Fla. Senate Greenlights Putting Bethune Statue In U.S. Capitol To Replace Confederate General
The Florida Senate has given the green light to an effort to put a statue of Mary McLeod Bethune in the U.S. Capitol. Her likeness would replace a statue of a Confederate General.
Sen. Perry Thurston (D-Fort Lauderdale) is sponsoring the bill to put Mary McLeod Bethune—a black educator and civil rights activist—in National Statuary Hall in Washington D.C.
Along with the Father of Air Conditioning John Gorrie, Confederate General Edmund Kirby Smith is currently representing Florida in the hall. Bethune’s statue would replace Smith’s.
“Dr. Bethune received a unanimous vote of the members of the Great Floridians committee during the selection process for a new representative. Dr. Bethune was appointed to several national commissions, in the Coolidge and Hoover administration, and she became an influential advisor to President Franklin Roosevelt,” said Thurston. “Dr. Bethune served as the first African American woman to head a federal agency. Dr. Bethune founded what is now Bethune-Cookman University as well as the National Council of Negro Women.”
Thanks to a change to the bill last week, the measure would now allow the Florida Department of State’s Division of Cultural Affairs to take back the returned statue of Smith and make it available to the public.
“And, I am committed to finding him a place of honor here because I think we should all honor those who come before us,” said Sen. Dennis Baxley (R-Ocala), a descendant of a Confederate soldier.
With the bill’s new change, he told Thurston he’ll now support the bill.
When the measure came up in previous committees, Baxley voted against it.
“I grew up in Daytona my last two years, and I know of her greatness, and I am very pleased that we’re honoring her,” said Baxley, on the Senate floor. “But, it’s always been a sticking point for me that we don’t need to bestow dishonor in order to honor. So, while I still have some heartburn about disrespecting General Kirby Smith, just because of history that we didn’t live, you [Thurston] showed respect by your receiving of that amendment…and it is appropriate to honor her.”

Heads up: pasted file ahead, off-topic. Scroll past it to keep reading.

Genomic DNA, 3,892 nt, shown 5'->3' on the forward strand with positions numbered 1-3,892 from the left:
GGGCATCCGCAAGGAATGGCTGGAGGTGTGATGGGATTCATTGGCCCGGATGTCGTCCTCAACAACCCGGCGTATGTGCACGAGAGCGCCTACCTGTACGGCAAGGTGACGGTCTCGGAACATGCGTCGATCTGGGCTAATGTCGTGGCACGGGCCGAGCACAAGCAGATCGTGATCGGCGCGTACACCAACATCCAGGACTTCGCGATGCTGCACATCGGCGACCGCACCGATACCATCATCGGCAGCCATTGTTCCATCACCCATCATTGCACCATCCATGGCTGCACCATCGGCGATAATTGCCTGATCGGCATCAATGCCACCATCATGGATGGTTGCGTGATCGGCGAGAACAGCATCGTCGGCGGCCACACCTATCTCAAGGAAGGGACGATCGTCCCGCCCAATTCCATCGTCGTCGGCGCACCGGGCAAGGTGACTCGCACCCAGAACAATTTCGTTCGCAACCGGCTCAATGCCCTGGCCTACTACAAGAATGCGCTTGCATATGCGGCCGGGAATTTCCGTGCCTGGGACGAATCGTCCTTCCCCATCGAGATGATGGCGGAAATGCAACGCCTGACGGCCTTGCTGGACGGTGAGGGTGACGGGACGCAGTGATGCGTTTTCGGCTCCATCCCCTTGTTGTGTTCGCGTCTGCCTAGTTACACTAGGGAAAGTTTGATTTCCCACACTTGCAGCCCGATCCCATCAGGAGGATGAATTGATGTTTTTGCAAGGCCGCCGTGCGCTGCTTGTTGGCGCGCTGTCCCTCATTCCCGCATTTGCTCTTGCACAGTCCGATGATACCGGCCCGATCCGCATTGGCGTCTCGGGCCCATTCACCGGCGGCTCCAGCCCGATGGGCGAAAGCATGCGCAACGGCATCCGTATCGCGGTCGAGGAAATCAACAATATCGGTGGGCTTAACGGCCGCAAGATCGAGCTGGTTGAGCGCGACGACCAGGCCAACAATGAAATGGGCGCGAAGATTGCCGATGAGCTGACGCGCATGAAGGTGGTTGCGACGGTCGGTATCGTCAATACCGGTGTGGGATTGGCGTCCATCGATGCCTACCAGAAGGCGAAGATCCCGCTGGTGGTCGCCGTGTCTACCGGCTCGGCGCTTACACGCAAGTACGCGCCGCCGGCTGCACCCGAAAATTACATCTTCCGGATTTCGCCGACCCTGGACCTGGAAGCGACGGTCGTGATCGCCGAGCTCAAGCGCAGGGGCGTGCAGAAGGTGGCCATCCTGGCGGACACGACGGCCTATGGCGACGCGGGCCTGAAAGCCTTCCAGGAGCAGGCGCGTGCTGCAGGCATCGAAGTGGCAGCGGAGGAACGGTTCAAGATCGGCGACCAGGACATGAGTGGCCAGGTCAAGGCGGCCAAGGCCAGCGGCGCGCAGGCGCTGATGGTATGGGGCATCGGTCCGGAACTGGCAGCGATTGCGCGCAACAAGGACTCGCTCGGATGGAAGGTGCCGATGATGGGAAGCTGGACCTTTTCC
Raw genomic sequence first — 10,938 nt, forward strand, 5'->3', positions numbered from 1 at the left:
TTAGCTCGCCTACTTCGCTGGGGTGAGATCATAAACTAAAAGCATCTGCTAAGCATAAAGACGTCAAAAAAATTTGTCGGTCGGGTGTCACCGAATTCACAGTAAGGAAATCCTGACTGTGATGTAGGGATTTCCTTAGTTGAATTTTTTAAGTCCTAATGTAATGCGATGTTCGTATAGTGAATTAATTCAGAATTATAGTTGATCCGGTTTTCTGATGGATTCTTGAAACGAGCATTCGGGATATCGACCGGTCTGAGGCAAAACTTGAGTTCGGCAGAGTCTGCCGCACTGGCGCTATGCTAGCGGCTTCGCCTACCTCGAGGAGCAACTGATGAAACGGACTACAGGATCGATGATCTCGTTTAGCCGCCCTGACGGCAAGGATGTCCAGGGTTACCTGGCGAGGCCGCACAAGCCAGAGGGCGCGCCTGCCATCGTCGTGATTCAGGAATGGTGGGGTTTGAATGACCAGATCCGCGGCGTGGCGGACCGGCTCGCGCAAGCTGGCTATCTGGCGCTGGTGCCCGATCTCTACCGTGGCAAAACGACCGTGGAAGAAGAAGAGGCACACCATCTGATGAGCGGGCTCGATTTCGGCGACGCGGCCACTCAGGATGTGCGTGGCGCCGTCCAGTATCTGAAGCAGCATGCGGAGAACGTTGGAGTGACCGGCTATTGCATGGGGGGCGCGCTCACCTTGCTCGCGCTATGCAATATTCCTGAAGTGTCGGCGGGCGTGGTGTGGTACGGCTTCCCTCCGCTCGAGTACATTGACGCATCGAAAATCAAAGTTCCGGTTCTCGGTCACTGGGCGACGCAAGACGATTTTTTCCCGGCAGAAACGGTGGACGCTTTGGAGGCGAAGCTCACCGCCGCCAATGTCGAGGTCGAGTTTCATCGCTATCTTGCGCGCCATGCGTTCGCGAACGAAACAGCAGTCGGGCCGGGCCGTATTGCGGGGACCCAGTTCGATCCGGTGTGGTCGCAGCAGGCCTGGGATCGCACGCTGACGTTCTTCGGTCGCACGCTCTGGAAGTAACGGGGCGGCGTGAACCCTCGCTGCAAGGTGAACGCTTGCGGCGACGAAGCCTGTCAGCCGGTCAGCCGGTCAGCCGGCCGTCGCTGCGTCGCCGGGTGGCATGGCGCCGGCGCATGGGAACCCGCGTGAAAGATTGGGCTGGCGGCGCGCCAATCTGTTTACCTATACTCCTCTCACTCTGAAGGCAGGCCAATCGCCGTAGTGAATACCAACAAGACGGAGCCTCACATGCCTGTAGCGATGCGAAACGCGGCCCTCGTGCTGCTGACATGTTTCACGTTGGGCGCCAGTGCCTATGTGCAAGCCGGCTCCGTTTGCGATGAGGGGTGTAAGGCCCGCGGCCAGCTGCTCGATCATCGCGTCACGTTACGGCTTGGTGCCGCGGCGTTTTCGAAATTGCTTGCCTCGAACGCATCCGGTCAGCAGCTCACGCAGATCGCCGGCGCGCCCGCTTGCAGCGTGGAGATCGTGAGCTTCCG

Sen. Randolph Bracy (D-Orlando) says he’s glad this bill has made it this far. And, he says it would also be great if the Florida legislature also appropriated some funds for the replacement of the statue.
According to the bill’s analysis, it’s expected to cost $388,000—a lot of which could come from private donations, if it’s not addressed in the budget. But, Bracy says that could take years.
“The Arts Council that chose Dr. Bethune has made it clear that there will be a cost associated with sculpting the statute and also transporting it to Washington D.C., and bringing Mr. Kirby’s [Smith] statue back,” he said. “And, so that wasn’t addressed in the budget, but I want to make sure that we consider doing that. There were some states that picked someone, and it took subsequent seven, eight years to actually get the statue to Washington D.C. because there was not an appropriation to address that. So, I want to make sure that this is not delayed.”
But, overall, Senator Thurston, the bill’s sponsor, says his measure will make national history.
“Dr. Bethune will be the first African American to represent a state in the Hall. Bethune’s life and values illustrate the best of Florida,” he said. “Choosing her likeness for the Hall will send a powerful signal to the world that Floridians recognize our state’s rich history, and its present day diversity.”
And, with the Senate’s unanimous passage of the bill, the ball is now in the Florida House’s court. The House companion bill still has one more committee stop before heading to the floor.
And, if it passes the full House and gets signed by the Governor, the Joint Committee on the Library of Congress would have to then approve the replacement in National Statuary Hall.
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